I braved the next few days in Hong Kong. It was very difficult to lie to my friends and attend my business meetings. Passing on the glass of wine is a tell-tale sign in today’s times so I would priggishly order a mocktail that could pass off as a Cosmopolitan. I landed in Mumbai on June 1st 2016 and headed straight to my gynecologist who confirmed that  I was six weeks pregnant. On June 2nd, I gifted the scan report to my parents as their 49th wedding anniversary present.

Over the next few  months I enthusiastically committed myself to project Pregnancy. Our baby boy was born on January 5th, 2017. Perfect in every way. Never before have I loved anyone so intensely, deeply and completely. It gives me an extraordinary sense of purpose each morning. Motherhood means there are so many unaccounted hours in the day but it’s in those hours that I find everything. The purest joy. The finest moments of my life as he coos and babbles. The little one lords over the daily chores and I’m at his service.

That said, I try to reclaim myself from time to time. Snatching some time to think, read, exercise, shop and write. All in an attempt to remind myself of who I once was. Not the individualistic, self-gratifying nature of singledom which is now a distant memory. But a more realistic endeavor in which I remind myself that I perhaps can’t go back to my old self but to become a newer version of myself.

Last week as I sat slumped in my chair exhausted with the effort of love that is feeding, I got a phone call from the paediatrician’s clinic to confirm our appointment. “Is this Neev’s mom?” asked the receptionist. I was caught off-guard. And just like that I had a new identity. But this time someone belonged to me.

“Yes”, I said, sitting up a little straighter.

Nostalgia

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I’m reading a book but my mind is drifting to other places instead.
A lilting music drifts up to my window, some where there’s a piano being played.
Making me miss someone or something.
Triggers that lead to this reminiscing.

Music
My dad’s unwavering interest in radio, AIR belting out 1960’s songs
I wonder how my parents make-up for that lost sound?
My sister who introduced me to cassettes.
Kishore Kumar, RD Burman, Apache Indian and Take That.
The first dance with a boy, childishly romantic, except…
I was so graceless and inept.
I feel a melancholy steal upon me when I hear music coming from a distance.
As if there’s a party being held or dancing couples sighted.
And somehow I wasn’t invited.

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Mangoes
Raw, spicy and laced with salt, I love them to a fault.
Huddled together, skinny legs dangling from the ledge of a wall.
Scraped knees and bruised hands, legendary were our falls.
Dusting ourselves after plucking them from a tree.
In those days, best things in life were indeed free.
Escaping our neighbours watchful eye we made sure we didn’t get caught.
Devouring them in small tangy bites and the rest to be pickled just like we were taught.

Monsoons – I have a love-hate relationship with this season. Love the rains because the memories are irreplaceable.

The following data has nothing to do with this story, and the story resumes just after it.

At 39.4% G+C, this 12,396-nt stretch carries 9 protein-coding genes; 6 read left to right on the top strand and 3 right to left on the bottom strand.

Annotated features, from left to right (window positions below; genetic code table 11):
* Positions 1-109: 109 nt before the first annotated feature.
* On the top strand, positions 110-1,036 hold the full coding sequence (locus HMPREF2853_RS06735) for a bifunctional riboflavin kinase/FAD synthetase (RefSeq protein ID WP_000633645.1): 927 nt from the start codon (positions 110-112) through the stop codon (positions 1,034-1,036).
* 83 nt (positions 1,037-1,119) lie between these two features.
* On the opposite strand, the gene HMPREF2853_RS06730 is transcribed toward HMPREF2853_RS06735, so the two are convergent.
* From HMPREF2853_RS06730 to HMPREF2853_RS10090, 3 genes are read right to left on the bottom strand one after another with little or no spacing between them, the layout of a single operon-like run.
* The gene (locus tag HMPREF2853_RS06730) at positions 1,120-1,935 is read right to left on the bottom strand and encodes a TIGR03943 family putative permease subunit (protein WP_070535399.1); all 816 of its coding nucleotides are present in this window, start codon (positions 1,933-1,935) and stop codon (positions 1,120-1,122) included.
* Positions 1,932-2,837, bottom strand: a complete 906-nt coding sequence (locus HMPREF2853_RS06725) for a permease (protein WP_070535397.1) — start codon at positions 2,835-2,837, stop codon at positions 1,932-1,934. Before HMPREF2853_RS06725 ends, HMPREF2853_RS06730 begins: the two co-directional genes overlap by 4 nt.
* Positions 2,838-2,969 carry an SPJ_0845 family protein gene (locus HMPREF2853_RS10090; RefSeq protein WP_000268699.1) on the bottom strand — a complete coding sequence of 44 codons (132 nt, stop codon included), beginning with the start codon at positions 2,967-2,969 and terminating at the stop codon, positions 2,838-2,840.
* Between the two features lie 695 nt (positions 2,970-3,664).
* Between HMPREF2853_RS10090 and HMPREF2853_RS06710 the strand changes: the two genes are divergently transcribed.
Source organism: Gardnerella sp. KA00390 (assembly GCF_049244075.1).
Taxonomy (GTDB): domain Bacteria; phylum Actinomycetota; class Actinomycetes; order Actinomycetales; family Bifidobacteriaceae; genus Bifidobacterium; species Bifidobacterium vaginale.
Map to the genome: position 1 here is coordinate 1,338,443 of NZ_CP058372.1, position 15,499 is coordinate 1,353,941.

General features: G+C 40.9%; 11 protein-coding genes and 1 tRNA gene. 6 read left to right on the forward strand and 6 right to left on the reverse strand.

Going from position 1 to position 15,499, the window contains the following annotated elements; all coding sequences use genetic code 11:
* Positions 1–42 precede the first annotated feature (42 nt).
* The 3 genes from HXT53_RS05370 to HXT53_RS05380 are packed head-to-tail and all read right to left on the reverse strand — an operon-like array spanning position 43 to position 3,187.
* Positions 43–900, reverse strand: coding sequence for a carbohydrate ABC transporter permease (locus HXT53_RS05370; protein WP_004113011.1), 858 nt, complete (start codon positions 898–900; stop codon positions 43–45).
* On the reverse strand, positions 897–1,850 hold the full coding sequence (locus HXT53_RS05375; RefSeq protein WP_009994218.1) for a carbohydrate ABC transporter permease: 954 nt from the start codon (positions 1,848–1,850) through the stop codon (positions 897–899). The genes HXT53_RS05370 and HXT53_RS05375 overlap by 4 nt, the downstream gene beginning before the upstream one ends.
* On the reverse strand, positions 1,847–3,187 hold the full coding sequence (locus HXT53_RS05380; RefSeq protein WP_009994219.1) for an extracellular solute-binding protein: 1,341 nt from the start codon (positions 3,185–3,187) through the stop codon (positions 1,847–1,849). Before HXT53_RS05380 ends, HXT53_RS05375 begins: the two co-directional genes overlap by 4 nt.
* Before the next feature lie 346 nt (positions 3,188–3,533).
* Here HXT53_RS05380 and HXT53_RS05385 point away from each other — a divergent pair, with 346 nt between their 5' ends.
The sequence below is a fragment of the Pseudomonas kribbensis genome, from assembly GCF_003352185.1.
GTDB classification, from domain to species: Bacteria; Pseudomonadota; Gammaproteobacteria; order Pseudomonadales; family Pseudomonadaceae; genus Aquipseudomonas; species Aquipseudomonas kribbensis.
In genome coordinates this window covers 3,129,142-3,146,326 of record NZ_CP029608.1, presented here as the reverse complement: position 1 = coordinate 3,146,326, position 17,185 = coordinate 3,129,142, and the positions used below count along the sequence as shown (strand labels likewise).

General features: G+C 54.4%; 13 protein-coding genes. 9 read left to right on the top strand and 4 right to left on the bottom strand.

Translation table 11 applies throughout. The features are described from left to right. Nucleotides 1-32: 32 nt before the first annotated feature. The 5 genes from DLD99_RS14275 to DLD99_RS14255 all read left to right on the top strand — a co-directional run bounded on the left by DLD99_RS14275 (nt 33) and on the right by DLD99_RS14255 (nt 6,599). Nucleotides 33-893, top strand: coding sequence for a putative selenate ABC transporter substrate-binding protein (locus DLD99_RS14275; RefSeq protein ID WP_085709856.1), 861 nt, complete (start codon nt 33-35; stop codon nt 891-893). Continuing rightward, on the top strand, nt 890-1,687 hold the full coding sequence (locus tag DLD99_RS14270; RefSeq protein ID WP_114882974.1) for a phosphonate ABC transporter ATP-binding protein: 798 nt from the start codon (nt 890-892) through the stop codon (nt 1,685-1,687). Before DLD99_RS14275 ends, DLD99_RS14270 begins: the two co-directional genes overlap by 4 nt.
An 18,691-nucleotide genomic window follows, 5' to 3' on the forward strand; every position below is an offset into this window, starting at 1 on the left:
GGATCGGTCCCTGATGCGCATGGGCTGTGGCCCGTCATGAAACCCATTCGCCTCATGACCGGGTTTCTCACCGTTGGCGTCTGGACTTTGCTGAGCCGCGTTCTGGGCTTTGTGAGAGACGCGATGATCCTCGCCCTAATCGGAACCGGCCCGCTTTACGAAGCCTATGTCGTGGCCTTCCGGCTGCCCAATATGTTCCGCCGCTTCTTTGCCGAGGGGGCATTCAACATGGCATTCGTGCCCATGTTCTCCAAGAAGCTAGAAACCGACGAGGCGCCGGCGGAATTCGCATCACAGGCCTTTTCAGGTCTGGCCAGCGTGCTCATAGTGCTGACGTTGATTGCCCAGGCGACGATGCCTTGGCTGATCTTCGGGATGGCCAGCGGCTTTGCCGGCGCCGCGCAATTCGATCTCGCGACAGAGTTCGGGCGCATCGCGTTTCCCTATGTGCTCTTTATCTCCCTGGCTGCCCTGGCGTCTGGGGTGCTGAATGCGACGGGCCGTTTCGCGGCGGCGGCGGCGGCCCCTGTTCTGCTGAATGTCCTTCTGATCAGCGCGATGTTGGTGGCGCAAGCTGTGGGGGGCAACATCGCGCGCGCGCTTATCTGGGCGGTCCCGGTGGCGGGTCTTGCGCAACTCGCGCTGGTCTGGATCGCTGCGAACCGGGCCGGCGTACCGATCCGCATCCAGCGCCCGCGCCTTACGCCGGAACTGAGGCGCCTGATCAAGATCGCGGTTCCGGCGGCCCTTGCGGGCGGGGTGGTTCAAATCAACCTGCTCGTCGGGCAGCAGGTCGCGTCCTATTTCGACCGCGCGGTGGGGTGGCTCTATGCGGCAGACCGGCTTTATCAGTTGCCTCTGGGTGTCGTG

Playing outdoors with my friends but ‘get in NOW’ my mom would hiss.
Walking on wet sand as the cute guy I had a crush on took my hand in his.
Watching raindrops chase each other on window panes.
The warmth of friends over a cup of tea and now with a more sophisticated drink.
Rains will never lose their magic I think.

Hate the rains because the memories are unforgettable.

New pencil box and satchels, shiny text books and crisp paper.
Ironing the uniform and sharpening of pencils, as the shavings, like rain, collected into little pools.
But none of the newness could wash away the fact.
It was the end of holidays and the beginning of school.

Riding my bike aimlessly on my birthday, my sister had left for Bombay.
Blinking my tears and masking my pain.
The gods cried with me I thought, in the form of rain.
The teenage heartache while breaking up with the guy I’d dated and kissed.
My first love, my friend, you will always be missed.

Trains
The slightly tense atmosphere on the arrival of the ticket collector.
The bored announcements on the PA system and the negotiations with the coolies.
Vendors selling wooden birds, bright and colourful, to kids covered in woollies.
Station master, jumbo junctions and waiting rooms used during some malfunction.
The mad dash to re- fill water bottles and greasy savouries at every major station.
Sharing food and stories, trains are a true symbol of an integrated nation.
The fight for the lower berth, usually beaten by my sister, I’d perch on the top with a sigh.
Bryan Adams crooning in my walkman while I remained mesmerized by fireflies.
Snaking its way into an unknown terrain, the interminable journeys driving you insane.
In this jet-setting life, how I long for the alchemy in a journey by train.

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Nostalgia leaves me with a sense of loss.
Daydreaming about a future, filled with hope.
Memory and hope both time bound and equally dangerous.
Too much of either can be a curse.
But how do we decide what’s worse?

Who knows, 5 years from now I’ll hear another piano.
I’ll remember a younger me typing on this couch.
Memories, old and new.
So many and yet so few.
You might ask why I write my private memories here.
I fear if I don’t record these today, they’d disappear.